The origins of the traditional Welsh Tea Loaf remains one of Wales’ mysteries. Steeped in oral tradition, recipes for this Welsh version of the fruit loaf have remained in familial households for generations. If the buttered Bara Brith you remember from your auntie wasn’t your favourite, surely it would’ve been your mother or grannies. It’s said that for every 8 loaves of Bara Brith, there are at least 10 recipes! Welsh settlers to Patagonia in the 1800’s continued the tradition on the South American continent, who knows where else it will spread?
When Mel Constantinou first undertook the challenge of baking her family version of this fruit-filled, tea-soaked favourite, she had no idea it would lead to a a whole new way of life.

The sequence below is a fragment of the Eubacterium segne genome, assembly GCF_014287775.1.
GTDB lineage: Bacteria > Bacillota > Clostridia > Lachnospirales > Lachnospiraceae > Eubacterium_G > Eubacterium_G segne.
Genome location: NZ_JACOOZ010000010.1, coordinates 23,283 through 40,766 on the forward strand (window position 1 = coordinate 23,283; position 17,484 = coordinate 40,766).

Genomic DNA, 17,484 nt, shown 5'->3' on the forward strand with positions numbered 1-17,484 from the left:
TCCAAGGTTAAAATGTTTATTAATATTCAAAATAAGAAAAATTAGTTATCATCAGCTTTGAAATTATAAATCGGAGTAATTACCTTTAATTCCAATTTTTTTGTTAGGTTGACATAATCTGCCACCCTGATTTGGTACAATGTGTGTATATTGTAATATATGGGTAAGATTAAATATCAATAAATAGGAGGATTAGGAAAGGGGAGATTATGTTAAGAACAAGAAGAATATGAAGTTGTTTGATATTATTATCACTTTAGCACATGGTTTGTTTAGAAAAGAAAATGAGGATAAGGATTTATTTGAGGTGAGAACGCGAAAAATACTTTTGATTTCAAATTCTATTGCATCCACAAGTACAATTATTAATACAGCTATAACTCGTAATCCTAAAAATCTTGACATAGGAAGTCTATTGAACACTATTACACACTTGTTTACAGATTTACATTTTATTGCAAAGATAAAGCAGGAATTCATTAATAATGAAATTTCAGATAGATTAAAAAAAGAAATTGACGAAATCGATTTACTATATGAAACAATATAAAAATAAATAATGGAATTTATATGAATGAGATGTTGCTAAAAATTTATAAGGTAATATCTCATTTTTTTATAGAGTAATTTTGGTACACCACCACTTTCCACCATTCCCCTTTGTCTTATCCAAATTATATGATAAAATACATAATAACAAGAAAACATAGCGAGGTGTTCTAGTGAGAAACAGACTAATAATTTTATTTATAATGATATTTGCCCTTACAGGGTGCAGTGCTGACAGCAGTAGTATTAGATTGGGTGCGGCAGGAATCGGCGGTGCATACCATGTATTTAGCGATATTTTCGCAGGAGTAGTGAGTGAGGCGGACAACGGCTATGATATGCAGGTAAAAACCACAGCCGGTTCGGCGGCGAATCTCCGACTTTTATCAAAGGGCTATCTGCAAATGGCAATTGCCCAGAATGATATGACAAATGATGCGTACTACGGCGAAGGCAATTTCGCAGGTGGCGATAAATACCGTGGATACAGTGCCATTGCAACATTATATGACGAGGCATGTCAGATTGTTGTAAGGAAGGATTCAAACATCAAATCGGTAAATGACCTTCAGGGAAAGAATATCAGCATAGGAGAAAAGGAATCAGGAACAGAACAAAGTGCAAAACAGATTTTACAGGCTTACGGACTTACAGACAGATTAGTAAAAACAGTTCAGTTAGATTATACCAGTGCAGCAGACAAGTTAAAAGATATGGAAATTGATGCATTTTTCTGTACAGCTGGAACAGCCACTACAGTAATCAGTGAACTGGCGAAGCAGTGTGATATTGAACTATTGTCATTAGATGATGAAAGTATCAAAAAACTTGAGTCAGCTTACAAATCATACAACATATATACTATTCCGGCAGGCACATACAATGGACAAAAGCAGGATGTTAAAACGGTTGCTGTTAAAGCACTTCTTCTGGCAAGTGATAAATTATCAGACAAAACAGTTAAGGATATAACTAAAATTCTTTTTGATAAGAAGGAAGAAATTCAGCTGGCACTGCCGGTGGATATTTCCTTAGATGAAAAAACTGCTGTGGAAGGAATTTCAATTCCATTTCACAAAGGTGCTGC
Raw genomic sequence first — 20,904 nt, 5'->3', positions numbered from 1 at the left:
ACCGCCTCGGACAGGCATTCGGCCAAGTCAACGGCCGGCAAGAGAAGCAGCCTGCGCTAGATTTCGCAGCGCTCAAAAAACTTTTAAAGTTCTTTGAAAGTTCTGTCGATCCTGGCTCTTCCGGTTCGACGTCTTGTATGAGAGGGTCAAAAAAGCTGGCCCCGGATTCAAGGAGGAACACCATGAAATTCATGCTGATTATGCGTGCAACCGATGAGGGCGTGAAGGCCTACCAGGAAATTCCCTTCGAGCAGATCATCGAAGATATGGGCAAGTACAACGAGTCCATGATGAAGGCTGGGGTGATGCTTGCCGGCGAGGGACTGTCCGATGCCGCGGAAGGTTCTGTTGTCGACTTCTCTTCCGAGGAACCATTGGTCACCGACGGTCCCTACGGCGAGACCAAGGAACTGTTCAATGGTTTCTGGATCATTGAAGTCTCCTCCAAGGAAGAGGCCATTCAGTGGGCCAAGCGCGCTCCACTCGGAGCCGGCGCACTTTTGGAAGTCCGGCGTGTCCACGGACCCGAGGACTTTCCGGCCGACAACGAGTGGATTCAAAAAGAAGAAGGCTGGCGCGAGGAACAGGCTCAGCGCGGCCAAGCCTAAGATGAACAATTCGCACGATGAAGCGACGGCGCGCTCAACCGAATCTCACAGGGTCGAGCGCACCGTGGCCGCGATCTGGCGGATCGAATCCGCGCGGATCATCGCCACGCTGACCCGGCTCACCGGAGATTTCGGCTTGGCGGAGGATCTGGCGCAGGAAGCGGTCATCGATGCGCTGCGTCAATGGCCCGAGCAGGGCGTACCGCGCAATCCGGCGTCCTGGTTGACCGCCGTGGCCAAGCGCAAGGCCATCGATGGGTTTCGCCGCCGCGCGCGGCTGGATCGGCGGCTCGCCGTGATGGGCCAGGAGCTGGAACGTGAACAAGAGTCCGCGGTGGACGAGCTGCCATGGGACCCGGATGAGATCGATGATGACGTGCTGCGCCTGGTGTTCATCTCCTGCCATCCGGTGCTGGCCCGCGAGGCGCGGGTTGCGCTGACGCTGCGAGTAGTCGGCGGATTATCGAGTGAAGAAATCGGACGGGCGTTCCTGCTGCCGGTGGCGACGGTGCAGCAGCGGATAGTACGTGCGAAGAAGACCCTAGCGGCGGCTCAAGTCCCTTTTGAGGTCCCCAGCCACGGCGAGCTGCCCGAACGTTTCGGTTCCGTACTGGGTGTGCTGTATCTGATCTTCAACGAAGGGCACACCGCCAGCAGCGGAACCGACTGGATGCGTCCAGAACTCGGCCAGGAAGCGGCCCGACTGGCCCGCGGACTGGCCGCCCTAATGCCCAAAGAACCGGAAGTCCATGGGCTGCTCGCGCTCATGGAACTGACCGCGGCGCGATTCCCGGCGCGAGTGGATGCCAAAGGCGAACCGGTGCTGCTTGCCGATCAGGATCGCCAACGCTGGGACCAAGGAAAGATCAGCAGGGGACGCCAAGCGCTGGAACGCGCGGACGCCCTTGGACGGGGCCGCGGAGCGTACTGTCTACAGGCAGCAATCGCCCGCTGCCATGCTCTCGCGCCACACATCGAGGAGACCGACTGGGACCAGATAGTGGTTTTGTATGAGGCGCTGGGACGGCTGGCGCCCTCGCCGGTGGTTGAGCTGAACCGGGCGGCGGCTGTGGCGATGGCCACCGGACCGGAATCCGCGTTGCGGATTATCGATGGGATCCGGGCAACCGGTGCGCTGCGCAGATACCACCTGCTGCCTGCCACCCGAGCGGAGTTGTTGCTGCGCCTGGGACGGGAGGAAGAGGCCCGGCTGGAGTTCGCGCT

A few short years later and Baked by Mel’s Bara Brith has become a double award winning product at The Great Taste Awards, been presented to Prince Charles and Camilla Parker Bowles, been stocked at London’s prestigious Fortnum & Mason, been featured on numerous radio shows, newspapers and magazines.
Bara Brith is a traditional loaf baked from the remnants of dried fruit, which are usually steeped in strong tea and left to soak overnight. Most recipes use raisins or sultanas as the fruit source, as these absorb the most of the tea, but essentially any fruit can be used. Mixed Spice is added for lovely warming flavour, how much all depends on the family recipe!
The ‘speckle’ in our speckled bread is from sultanas, but we’ve experimented with lots of fruits.
When some restaurants asked us if we could create a more savoury version of our loaf, we went back to the drawing board and came up with our 2018 award-winning Walnut & Ale Bara Brith.
Made with dark ale and walnuts, this new loaf is a great accompaniment to a cheeseboard, or eaten with lashings of butter with a mug of tea.